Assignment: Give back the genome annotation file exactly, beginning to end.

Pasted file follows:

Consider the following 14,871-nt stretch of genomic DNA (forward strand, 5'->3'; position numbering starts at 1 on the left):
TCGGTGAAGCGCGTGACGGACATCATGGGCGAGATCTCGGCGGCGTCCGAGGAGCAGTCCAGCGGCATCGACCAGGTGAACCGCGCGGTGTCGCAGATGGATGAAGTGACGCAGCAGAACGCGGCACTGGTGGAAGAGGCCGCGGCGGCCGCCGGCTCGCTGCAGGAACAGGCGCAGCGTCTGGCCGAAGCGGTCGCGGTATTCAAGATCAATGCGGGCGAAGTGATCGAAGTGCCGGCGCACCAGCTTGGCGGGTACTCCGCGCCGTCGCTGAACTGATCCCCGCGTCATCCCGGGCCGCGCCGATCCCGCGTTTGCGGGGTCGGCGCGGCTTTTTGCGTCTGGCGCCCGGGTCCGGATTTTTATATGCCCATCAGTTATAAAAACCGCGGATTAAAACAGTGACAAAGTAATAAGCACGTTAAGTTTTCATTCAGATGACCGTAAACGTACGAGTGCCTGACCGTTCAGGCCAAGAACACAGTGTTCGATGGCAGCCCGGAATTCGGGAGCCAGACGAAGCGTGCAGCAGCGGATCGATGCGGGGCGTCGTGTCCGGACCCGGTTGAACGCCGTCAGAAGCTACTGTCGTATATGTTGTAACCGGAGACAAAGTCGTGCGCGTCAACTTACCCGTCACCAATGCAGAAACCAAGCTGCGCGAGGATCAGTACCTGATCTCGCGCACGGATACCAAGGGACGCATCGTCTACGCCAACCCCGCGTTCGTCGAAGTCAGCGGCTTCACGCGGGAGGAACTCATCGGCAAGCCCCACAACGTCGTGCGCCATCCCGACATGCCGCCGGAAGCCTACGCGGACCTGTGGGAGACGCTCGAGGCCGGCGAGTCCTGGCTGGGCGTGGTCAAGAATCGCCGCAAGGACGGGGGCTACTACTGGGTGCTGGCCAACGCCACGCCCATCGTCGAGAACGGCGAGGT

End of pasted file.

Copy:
Consider the following 14,871-nt stretch of genomic DNA (forward strand, 5'->3'; position numbering starts at 1 on the left):
TCGGTGAAGCGCGTGACGGACATCATGGGCGAGATCTCGGCGGCGTCCGAGGAGCAGTCCAGCGGCATCGACCAGGTGAACCGCGCGGTGTCGCAGATGGATGAAGTGACGCAGCAGAACGCGGCACTGGTGGAAGAGGCCGCGGCGGCCGCCGGCTCGCTGCAGGAACAGGCGCAGCGTCTGGCCGAAGCGGTCGCGGTATTCAAGATCAATGCGGGCGAAGTGATCGAAGTGCCGGCGCACCAGCTTGGCGGGTACTCCGCGCCGTCGCTGAACTGATCCCCGCGTCATCCCGGGCCGCGCCGATCCCGCGTTTGCGGGGTCGGCGCGGCTTTTTGCGTCTGGCGCCCGGGTCCGGATTTTTATATGCCCATCAGTTATAAAAACCGCGGATTAAAACAGTGACAAAGTAATAAGCACGTTAAGTTTTCATTCAGATGACCGTAAACGTACGAGTGCCTGACCGTTCAGGCCAAGAACACAGTGTTCGATGGCAGCCCGGAATTCGGGAGCCAGACGAAGCGTGCAGCAGCGGATCGATGCGGGGCGTCGTGTCCGGACCCGGTTGAACGCCGTCAGAAGCTACTGTCGTATATGTTGTAACCGGAGACAAAGTCGTGCGCGTCAACTTACCCGTCACCAATGCAGAAACCAAGCTGCGCGAGGATCAGTACCTGATCTCGCGCACGGATACCAAGGGACGCATCGTCTACGCCAACCCCGCGTTCGTCGAAGTCAGCGGCTTCACGCGGGAGGAACTCATCGGCAAGCCCCACAACGTCGTGCGCCATCCCGACATGCCGCCGGAAGCCTACGCGGACCTGTGGGAGACGCTCGAGGCCGGCGAGTCCTGGCTGGGCGTGGTCAAGAATCGCCGCAAGGACGGGGGCTACTACTGGGTGCTGGCCAACGCCACGCCCATCGTCGAGAACGGCGAGGT